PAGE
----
Growing peppers is another favorite plant vegetable gardener's love to grow. After all, what is a garden salad without a generous portion of a crispy pepper plant that gives your vegetable salad just the right taste. Left to ripen,
and depending on your pepper variety, they turn from green to red, purple, orange, or yellow.
Maturity 70 to 90 days depending on variety. If planting from seeds see maturity dates on package.
Seeds Depending on your choice of vegetable gardening, you can grow pepper plants from seeds or starter plants.
Starter plants can be purchased at you local nursery, Lowe's Garden Center, or Home Depot. The drawback using this option is the lack of variety of pepper plants as well as their general health. You also have to be particularly careful not to purchase a diseased plant or one harbouring pests. However, if you feel your are certain as to the quality, health and choice of the pepper plant you want to purchase and it pasts the bug free test, then growing peppers from starter plants will give your plants a head start early in the garden season.
Growing peppers from seeds does take a little longer and a little more patience, but you have control as to the variety of pepper you wish to plant and you know you're not introducing any garden pests or disease from your seeds to other vegetable plants you may also intend to grow.
Over my years of gardening, I have tried both options of growing peppers as well as other vegetable plants and I advise beginner gardeners to get your garden off to a good start by opting to plant seeds. If you're not sure what is the best seed to purchase, I recommend Burpee Seeds, a company that has in my opinion only the highest quality and selection of seeds that will ensure a successful vegetable garden. However, if you have your own preferred seed manufacture, by all means purchase from them. The important thing is to purchase a high quality seed. Not just any seed packet that more often than not will not make it through your gardening season.
When to Plant
Pepper plants are a warm season plant and like all other warm season plants you should wait until daytime temperature reach 65 F - 18 C., and night time temperature is at least 55F - 13C.
Pepper plants need 6 to 8 hours of sunlight each day to blossom and set fruit. Because these plants have shallow roots and somewhat brittle branches they must also be protected from any area of your garden that has high wind. Unfortunately, one year my neighbor didn't heed this advice only to find most of his pepper plants stems snapped from a strong wind that came up late at night when everyone was sleeping.
Container Gardening/Vertical Gardening
Like most climbing vegetables, growing peppers in containers is an ideal solution for vegetable gardeners who are not blessed with a large vegetable garden area. Peppers adapt well to container gardening, but make sure there are holes in the bottom of the container for water drainage.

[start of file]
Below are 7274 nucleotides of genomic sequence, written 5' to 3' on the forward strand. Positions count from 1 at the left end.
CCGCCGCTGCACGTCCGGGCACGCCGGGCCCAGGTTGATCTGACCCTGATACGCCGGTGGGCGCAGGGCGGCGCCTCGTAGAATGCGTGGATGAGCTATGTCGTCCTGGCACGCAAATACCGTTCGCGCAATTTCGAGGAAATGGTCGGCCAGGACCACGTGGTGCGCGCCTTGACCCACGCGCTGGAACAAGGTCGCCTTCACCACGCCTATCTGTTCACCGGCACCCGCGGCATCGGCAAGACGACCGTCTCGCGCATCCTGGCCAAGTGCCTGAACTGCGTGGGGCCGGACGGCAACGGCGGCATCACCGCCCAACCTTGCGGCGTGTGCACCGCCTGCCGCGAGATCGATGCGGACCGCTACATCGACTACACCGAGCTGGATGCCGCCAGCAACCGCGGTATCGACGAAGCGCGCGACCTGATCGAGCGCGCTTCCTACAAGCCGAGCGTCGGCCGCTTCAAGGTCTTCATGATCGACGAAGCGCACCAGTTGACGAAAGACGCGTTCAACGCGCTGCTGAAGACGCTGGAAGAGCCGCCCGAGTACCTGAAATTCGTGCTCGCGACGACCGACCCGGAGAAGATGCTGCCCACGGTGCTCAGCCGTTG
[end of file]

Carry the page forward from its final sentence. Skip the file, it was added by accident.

Use a support system to support the vertical growth of the pepper plant. If you're not sure about how to go about this, read our article on vertical gardening.
Peppers are light feeders and do quite well with an equal rating of 10-10-10 fertilizer. Although some of my vegetable gardener friends prefer a 5-10-10 fertilizer rating. If you like to know more about what these ratings mean, read our article vegetable fertilizer.
If your pepper plant is not vigorous or your plants are light or pale green, apply a tablespoon of nitrate fertilizer around each plant after several blossoms have set. But be careful, do not apply if your plants are vigorous and show excessive growth. While I am on this subject, please take note a fertilizer with too much nitrogen will cause your pepper plant to grow tall with lush foliage but few blossoms. So do keep in mind not to purchase fertilizer with a higher nitrogen rating than other manufacture ratings on the package.
When growing peppers, be aware peppers are thirsty plants. They need a moderate supply of water throughout their growing season but not to the point of over saturation which may cause the plants roots
to rot. To avoid this problem, plant your peppers in well drained soil and add some organic matter prior to planting to retain moisture. I also suggest using mulch to prevent excessive evaporation during extra hot summer days.
A good soil moisture meter will help you maintain the right moisture your vegetable plants need and should be part of your garden tools.
Like most vegetable plants, peppers are subject to a host of pesky critters including but not limited to flea beetles, aphids, leaf miner, and cutworms. You can learn more about these unwelcome visitors to your vegetable garden by reading our article garden pests.
An added resource on growing peppers, I've included Colorado State Dept. of Education
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